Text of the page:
HE MAY have mislaid his Australian Open runners-up shield while leaving Melbourne, but Britain’s Andy Murray believes he has relocated something more important at the first grand slam of 2015.
Murray’s team had to engage in a frantic late search operation for his consolation prize as he prepared to fly home to London following Sunday’s final defeat to world No1 Novak Djokovic.
The Scot eventually recovered the plate before heading to the airport with a renewed sense of momentum following an encouraging sequence of much-improved displays at the tournament.
“It has been a great couple of weeks compared with where I was a couple of months ago. It’s like night and day really,” said Murray, who has climbed back up to fourth in the world rankings.
“I’m playing way, way better in almost every part of my game: moving better; physically I feel better; more confident; more belief. I was a lot calmer before my matches.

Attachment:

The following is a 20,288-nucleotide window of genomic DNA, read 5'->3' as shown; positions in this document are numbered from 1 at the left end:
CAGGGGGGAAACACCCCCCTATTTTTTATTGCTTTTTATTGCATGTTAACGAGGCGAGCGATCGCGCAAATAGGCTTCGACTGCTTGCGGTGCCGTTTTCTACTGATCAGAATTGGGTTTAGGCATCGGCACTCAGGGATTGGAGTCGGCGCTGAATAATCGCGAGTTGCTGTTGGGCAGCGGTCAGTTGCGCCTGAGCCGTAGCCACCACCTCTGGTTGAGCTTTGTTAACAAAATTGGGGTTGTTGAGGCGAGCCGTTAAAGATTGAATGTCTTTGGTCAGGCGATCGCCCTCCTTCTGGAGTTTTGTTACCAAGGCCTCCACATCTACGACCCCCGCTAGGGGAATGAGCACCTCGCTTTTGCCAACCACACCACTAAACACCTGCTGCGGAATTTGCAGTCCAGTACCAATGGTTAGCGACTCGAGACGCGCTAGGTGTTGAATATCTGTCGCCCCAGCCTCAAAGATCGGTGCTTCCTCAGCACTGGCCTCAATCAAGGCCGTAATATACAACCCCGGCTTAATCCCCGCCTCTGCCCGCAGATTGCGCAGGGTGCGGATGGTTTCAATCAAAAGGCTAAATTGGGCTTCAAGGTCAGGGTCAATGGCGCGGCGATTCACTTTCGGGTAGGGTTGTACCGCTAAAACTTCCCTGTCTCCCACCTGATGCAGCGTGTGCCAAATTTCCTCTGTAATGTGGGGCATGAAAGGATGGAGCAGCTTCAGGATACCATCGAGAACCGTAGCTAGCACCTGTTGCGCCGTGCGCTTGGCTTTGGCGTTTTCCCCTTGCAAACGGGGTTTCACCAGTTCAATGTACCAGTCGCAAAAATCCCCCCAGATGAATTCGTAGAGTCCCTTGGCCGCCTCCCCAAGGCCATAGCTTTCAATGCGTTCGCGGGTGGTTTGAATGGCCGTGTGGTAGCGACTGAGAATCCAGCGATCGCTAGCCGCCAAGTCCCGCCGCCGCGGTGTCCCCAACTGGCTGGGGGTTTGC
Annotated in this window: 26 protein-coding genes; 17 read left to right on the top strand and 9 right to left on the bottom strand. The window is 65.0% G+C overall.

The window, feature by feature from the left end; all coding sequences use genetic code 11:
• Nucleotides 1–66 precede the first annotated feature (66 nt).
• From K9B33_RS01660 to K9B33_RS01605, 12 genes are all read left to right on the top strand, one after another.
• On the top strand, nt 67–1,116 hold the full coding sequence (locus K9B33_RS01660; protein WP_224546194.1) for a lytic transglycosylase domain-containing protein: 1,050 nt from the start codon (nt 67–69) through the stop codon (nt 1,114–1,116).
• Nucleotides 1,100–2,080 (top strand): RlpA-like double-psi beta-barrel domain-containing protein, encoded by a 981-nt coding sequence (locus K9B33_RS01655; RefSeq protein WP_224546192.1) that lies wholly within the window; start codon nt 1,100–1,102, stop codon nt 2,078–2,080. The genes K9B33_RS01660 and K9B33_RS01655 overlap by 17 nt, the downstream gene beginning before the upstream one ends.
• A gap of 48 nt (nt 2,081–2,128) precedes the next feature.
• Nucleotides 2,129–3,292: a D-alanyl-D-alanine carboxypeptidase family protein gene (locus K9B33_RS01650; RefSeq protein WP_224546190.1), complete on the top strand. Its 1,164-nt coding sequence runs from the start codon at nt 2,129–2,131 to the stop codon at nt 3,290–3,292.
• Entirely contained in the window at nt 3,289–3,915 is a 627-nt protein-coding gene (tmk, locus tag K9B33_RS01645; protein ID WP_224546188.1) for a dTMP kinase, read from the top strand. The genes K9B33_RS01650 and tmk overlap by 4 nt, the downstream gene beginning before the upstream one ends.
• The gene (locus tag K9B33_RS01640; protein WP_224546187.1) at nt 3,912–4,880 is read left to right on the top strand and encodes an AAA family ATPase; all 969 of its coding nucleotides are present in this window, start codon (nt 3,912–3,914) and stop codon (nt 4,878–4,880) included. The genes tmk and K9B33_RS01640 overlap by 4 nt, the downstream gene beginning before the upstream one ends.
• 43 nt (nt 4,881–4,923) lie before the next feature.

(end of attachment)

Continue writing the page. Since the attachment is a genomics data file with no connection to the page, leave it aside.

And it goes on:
“Mentally I felt much, much stronger than I did at the end of last year and during the majors really last year. So for me a lot of positives.”
Murray was blown away in the closing stages of his fourth Australian Open final defeat, losing the last nine games in succession, yet refused to let it taint his satisfaction at the whole fortnight.
“I wouldn’t want to come away feeling negative about the way that I played or reaching a slam final. Novak has won five times here now. There’s no disgrace in losing to him,” he added.
“It’s pleasing to be back playing close to my best, and I still feel like I can make improvements in my game. I still think I can get a few per cent better over the next couple of months.
“My job now is to try to maintain this sort of level and the way that I was trying to play throughout the event for the next few months and not have dips in form.”